• Study in British Journal of Educational Technology found:ICT played a dual role in conflict management of teams
  • Anecdote about WebEx and screen sharing…Irony of the power means you don’t question that everyone is having the same experience when maybe you should
  • I too get all misty eyes and dreamy and carried away with the freedom for creative expression, the wondrous possibilities, the untapped genius in everyone that SL has the power to unlock. I’ve also learned that a lot of people don’t, and I don’t want to ignore them. We need to help them and listen to them.Familiar environments reduce the culture shock and can enhance usabilityEnsure they increase rather than decrease usability.No point in adding lots of non-functioning stuff
  • Roobaab is about bringing people together without needing to bring them togetherShare knowledge with public, community/team, subgroupsMake that information available on the web, mobile devices, rss, twitterCollaborate how you want when you wantFully hostedVery easy to use for less technicalNo self-assembly required!
  • Note additional logged in features:Task ListsOnline IndicatorMessaging – Contact other users with Email, twitter, SMS\\sbility to add and edit content subject to your permissions level
  • So far so CMS, although very easy to use and clean.Then – Twitter update when content is added / modifiedDaily email digest of new content
  • Compared to other efforts to bring people together in virtual environments, we start from the web, allowing the launching of virtual meetings when they are useful and needed
  • We’re just getting started with Roobaab.Lots more to comeIM built in

Transcript

  • 1. Channels of Collaboration
    Neil Canham
    Co-Founder, Flying Island
  • 2.
  • 3.
  • 4.
  • 5.
  • 6.
  • 7.
  • 8.
  • 9.
  • 10.
  • 11.
  • 12.
  • 13.
  • 14.
  • 15. Overview
    What is Collaboration?
    Channels and Modes
    Tools
    Conflict
    Immersive Environments
    Why Roobaab?
  • 16. What is Collaboration?
    Collaboration is a recursive process where two or more people or organizations work together in an intersection of common goals — for example, an intellectual endeavour that is creative in nature—by sharing knowledge, learning and building consensus.
    Wikipedia
  • 17.
  • 18. What is Collaboration?
    Collaborate
    to work jointly on an activity or project
    Compact Oxford English Dictionary
  • 19. Collaborative Software
    software designed to help people involved in a common task achieve their goals… The design intent is to transform the way documents and rich media are shared in order to enable more effective team collaboration…
    Wikipedia
  • 20. Everyone’s Everywhere
    Most groupware used by colocatedstaff
    “Yeah, just put it on the network drive. You look puzzled. Ok I’ll come and do it for you”
    Collaboration systems only get tested when there are no other channels
    Ease of use and reliability become key
    Timezones, Languages
  • 21. Communication - Collaboration
    Communication is not collaboration
    It’s what you do with it that counts
    Discussion might be collaboration
    Mode of communication
    Synchronous vs Asynchronous
    Do you NEED synchronous?
    Sometimes asynchronous can be more valuable
  • 22. Channels
    Ways to pass information
    Tools for sharing information
    Modes
    Channel of Collaboration?
  • 23. Voice
    Synchronous
    Telephone / teleconference
    VoIP
    Broadcast / streaming (one way)
    Asynchronous
    Voicemail
    Podcast
  • 24. Text
    Synchronous
    Instant Message
    Shared Editing
    Asynchronous
    Email
    Shared Document repository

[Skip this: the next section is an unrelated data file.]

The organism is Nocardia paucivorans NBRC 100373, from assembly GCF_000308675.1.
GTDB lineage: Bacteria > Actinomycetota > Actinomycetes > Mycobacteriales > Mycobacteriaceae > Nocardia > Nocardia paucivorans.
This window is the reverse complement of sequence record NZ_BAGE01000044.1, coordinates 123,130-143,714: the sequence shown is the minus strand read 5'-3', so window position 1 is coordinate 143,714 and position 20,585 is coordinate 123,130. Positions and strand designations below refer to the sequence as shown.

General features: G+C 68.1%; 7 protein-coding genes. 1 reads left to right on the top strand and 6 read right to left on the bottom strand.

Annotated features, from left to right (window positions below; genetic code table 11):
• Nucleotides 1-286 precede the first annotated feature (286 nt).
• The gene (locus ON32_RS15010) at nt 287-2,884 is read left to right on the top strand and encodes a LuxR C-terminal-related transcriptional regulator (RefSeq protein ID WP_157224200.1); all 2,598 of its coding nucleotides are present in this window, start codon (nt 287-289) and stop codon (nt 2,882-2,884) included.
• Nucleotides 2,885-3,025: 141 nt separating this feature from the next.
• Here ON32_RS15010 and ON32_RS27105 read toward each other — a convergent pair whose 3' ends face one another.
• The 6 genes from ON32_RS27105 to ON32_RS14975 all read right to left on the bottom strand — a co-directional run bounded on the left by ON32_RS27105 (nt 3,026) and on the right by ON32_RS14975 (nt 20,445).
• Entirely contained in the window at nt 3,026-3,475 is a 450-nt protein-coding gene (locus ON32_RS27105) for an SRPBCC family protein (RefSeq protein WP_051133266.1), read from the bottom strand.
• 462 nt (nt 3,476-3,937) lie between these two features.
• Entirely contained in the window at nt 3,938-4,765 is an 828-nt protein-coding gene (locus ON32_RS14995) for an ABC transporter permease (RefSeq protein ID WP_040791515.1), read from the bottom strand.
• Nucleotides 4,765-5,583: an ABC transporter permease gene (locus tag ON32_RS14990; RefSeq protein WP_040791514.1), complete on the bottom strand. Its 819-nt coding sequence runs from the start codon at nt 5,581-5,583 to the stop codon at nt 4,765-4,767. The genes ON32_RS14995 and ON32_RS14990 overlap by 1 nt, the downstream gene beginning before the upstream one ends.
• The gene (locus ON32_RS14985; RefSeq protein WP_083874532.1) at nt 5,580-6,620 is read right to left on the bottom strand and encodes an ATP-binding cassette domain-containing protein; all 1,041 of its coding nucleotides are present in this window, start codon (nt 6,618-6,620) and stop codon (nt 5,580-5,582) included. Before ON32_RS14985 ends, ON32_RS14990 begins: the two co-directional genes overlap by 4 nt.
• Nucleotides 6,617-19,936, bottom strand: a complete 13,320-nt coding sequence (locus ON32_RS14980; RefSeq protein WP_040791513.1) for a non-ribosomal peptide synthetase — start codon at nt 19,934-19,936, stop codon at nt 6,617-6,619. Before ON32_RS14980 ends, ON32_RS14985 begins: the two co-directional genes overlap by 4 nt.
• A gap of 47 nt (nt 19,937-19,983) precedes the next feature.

Wikis, Forums, Twitter
  • Missing Cues…
    “Sure. I have all the time in the world, I’d love to do all the work and you all can just sit back and take the credit! That just sounds wonderful. Just kidding, it doesn’t really sound wonderful, but I don’t see why that wouldn’t work. I can work on it tomorrow night when we are done with our meeting.”
  • 27. Text
    Synchronous
    Instant Message
    Shared Editing
    Asynchronous
    Email
    Shared Document repository
    Wikis, Forums, Twitter
  • 30.
  • 31.
  • 32.
  • 33. Text
    Synchronous
    Instant Message
    Shared Editing
    Asynchronous
    Email
    Shared Document repository
    Wikis, Forums, Twitter
  • Change the Channel!
    Changing the main channel will have profound effects on group dynamics
    Don’t be afraid to change
    A more restricted channel might be a good thing!
  • 36. Diagrams, Pictures, Video
    Synchronous
    Shared whiteboard / desktop
    Web camera
    Video conference
    Asynchronous
    Picture archive (Flickr)
    Video clip / screen cam (YouTube)
  • 37. Conflict?
    Good
    Effective, efficient communications
    Time for thoughtful reaction and reflection
    Bad
    Enforced strategies for use
    Easier to be blunt / forthright / ambiguous
    Mixed sense of urgency for response
  • 38. Channel of Collaboration
    Communications channel with attitude… as long as it’s the right attitude!
  • 39. Collaboration is
    Tools
    +
    Shared Goals
    +
    Agreed Process
  • 40.
  • 41. Doing stuff together?
    Virtual Worlds
    Persistent Immersive Environments (PIE)
    Powerful sense of place
    Palpable, inescapable sense of sharing
    Building, Watching, Listening, Being TOGETHER
    Togethering?
  • 42. Make it Simple!
    Acknowledge Corporate / occasional users
    Familiar environments
    Intuitive tools to enhance sharing and immersion
    The Principle of Least Surprise
  • 43. Roobaab
    Make it really easy to share and collaborate
    You choose when and how you want to collaborate
    Provide really useful tools
    Bring the team together without bringing the team together
  • 44.
  • 45.
  • 46.
  • 47.
  • 48.
  • 49.
  • 50.
  • 51.
  • 52.
  • 53.
  • 54.
  • 55.
  • 56.
  • 57.
  • 58. Not the end
    There may be no ‘I’ in TEAM
    but
    You can’t take the Labor out of Collaboration
    For more info on Roobaab or a demo of any of the tools in this presentation contact Richard Meiklejohn in SL, or email neil@knowsense.co.uk